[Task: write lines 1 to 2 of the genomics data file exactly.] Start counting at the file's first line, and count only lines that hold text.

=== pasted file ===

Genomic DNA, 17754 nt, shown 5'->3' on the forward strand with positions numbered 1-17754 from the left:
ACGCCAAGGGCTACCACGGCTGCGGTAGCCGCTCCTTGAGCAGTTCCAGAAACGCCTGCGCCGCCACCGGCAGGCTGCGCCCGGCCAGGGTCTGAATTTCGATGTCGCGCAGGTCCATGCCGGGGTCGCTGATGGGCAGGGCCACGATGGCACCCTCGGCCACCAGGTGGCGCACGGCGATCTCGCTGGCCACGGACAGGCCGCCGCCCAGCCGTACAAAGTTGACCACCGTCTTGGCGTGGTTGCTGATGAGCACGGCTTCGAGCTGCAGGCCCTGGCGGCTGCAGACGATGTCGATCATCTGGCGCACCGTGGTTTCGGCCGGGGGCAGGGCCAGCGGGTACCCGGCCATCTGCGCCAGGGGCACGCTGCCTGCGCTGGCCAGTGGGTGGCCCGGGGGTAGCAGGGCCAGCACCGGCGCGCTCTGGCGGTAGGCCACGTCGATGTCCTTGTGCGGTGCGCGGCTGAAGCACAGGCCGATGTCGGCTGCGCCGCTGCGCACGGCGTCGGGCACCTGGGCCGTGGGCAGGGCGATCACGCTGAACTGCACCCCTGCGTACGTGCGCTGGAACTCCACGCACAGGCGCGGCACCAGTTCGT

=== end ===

Genomic DNA, 17754 nt, shown 5'->3' on the forward strand with positions numbered 1-17754 from the left:
ACGCCAAGGGCTACCACGGCTGCGGTAGCCGCTCCTTGAGCAGTTCCAGAAACGCCTGCGCCGCCACCGGCAGGCTGCGCCCGGCCAGGGTCTGAATTTCGATGTCGCGCAGGTCCATGCCGGGGTCGCTGATGGGCAGGGCCACGATGGCACCCTCGGCCACCAGGTGGCGCACGGCGATCTCGCTGGCCACGGACAGGCCGCCGCCCAGCCGTACAAAGTTGACCACCGTCTTGGCGTGGTTGCTGATGAGCACGGCTTCGAGCTGCAGGCCCTGGCGGCTGCAGACGATGTCGATCATCTGGCGCACCGTGGTTTCGGCCGGGGGCAGGGCCAGCGGGTACCCGGCCATCTGCGCCAGGGGCACGCTGCCTGCGCTGGCCAGTGGGTGGCCCGGGGGTAGCAGGGCCAGCACCGGCGCGCTCTGGCGGTAGGCCACGTCGATGTCCTTGTGCGGTGCGCGGCTGAAGCACAGGCCGATGTCGGCTGCGCCGCTGCGCACGGCGTCGGGCACCTGGGCCGTGGGCAGGGCGATCACGCTGAACTGCACCCCTGCGTACGTGCGCTGGAACTCCACGCACAGGCGCGGCACCAGTTCGT